FICO Credit Scores: What Do They Mean?
Since our society is so automated, it should come as no surprise that your creditworthiness boils down to a single number.
This score is compiled by credit reporting agencies. These agencies use the payment history of all of your loans: credit cards, mortgages, car loans etcetera.
Each of the three credit agencies has its own formula for building your credit score. Fair Isaac and Cooriginally developed this score. .
While Experian still calls its score "FICO", TransUnion calls its score "Beacon" and Equifax uses "Empirica." While each of the models considers a range of data available in your credit report, the differences aren't huge; each agency uses the following in building your score:
- Credit History - How long have you had credit?
- Payment History - Do you pay your bills on time?
- Balances on your Credit Cards - How many accounts do you hold? How much do you owe on your accounts?
- Requests for Credit - How many times have you had your credit checked for a loan?
Each of these is assigned a value and a weight. The result is one number. FICO scores range from 300 to 800. Higher is always better. Most home buyers probably find their credit scores falling above 620.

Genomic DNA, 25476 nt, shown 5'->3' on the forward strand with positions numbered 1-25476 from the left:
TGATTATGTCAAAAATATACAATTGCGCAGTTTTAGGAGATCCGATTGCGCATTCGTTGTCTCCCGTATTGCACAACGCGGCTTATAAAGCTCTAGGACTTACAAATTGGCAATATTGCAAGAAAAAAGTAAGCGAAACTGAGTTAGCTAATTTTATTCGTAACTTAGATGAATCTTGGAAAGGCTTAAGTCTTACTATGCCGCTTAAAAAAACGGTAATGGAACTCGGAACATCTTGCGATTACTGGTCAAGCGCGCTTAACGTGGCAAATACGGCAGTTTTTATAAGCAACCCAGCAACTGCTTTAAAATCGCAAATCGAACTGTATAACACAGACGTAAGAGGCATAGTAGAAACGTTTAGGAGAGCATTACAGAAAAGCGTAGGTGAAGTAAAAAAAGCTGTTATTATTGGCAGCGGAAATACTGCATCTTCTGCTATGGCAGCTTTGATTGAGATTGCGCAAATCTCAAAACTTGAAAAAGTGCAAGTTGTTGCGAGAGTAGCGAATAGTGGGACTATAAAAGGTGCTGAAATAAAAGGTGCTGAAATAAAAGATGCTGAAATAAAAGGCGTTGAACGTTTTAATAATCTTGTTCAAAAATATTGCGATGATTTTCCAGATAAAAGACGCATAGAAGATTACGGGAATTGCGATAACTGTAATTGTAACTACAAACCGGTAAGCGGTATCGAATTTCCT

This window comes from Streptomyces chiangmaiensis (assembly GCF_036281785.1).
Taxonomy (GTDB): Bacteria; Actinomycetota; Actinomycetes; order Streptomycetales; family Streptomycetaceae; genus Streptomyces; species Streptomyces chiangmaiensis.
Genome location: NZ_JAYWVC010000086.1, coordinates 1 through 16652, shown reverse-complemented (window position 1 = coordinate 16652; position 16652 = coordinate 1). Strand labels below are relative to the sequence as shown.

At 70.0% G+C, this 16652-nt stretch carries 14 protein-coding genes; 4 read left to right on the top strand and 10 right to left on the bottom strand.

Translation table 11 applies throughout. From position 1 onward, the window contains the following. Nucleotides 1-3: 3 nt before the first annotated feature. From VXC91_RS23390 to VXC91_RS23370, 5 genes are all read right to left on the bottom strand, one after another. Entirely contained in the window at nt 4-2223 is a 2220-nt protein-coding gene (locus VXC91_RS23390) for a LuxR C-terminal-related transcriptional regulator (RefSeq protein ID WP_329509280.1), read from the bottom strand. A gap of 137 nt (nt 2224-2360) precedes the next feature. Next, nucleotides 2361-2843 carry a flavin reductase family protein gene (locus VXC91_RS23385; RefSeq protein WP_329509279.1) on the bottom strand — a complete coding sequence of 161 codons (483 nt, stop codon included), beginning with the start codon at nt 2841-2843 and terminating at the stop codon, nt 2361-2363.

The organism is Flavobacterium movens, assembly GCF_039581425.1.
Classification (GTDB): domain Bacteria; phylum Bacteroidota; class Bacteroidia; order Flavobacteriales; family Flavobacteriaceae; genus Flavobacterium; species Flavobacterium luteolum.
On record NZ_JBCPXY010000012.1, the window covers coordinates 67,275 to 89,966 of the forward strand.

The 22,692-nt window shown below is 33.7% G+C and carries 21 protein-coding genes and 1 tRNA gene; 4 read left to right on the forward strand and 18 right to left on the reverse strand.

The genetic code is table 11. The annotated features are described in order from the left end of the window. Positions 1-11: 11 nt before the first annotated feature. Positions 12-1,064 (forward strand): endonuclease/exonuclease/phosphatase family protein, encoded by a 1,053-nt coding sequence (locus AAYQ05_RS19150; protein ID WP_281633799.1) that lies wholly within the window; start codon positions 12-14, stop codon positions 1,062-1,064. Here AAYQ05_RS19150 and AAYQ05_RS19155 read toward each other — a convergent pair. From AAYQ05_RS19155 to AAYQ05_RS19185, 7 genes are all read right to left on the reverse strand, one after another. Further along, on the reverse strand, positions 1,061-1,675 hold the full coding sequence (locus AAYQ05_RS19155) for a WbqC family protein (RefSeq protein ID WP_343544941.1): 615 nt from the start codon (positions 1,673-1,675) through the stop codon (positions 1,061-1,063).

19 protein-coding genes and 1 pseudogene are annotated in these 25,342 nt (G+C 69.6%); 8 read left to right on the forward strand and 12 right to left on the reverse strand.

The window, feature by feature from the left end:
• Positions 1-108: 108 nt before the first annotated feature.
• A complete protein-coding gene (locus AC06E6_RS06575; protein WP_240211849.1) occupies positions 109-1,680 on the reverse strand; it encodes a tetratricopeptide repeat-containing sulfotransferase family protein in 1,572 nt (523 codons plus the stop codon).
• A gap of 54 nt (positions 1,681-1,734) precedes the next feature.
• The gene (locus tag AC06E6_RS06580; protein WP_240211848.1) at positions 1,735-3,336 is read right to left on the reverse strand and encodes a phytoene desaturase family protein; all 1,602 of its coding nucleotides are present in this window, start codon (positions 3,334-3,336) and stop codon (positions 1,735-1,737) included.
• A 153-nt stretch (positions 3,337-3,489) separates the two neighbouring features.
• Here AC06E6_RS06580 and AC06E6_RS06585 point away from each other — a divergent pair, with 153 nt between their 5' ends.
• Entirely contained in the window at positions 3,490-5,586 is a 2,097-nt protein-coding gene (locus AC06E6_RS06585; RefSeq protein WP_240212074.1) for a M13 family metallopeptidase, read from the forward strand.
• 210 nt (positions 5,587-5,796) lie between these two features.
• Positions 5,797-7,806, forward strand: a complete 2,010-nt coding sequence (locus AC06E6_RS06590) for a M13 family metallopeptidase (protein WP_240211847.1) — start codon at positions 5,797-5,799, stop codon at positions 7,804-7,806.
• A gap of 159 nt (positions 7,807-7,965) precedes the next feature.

FICO makes a difference in interest rates
Did you know? FICO scores are used for more than just determining whether or not you qualify for a mortgage. Lenders give lower interest rates to individuals with higher scores.
Raising your credit score
Unfortunately, there isn't a lot you can do to immediately improve your credit score. Some companies promise quick fixes, but they can't do anything different than what you can do — for free. (Of course you can and should remove incorrect data on your credit report.)
Know your FICO
Before you can improve your FICO score, you must get your score and be sure that the reports from each credit reporting agency are correct. Fair Isaac, the corporation that invented the original FICO score, offers scores on myFICO.com. For a reasonable fee, you can quickly get your FICO score from all three agencies, along with your credit report. Also available are helpful information and tools that can help you analyze what actions might have the greatest impact on your FICO score.
You can get a free credit report every year from all three agencies by visiting AnnualCreditReport.com. You won't get a free credit score from AnnualCreditReport.com, but getting it is quick and inexpensive.
Now that you have all the facts, you'll be a more informed consumer and you'll be better positioned to obtain the right mortgage for you.
Curious about your FICO score? Call us: (321) 777-7277.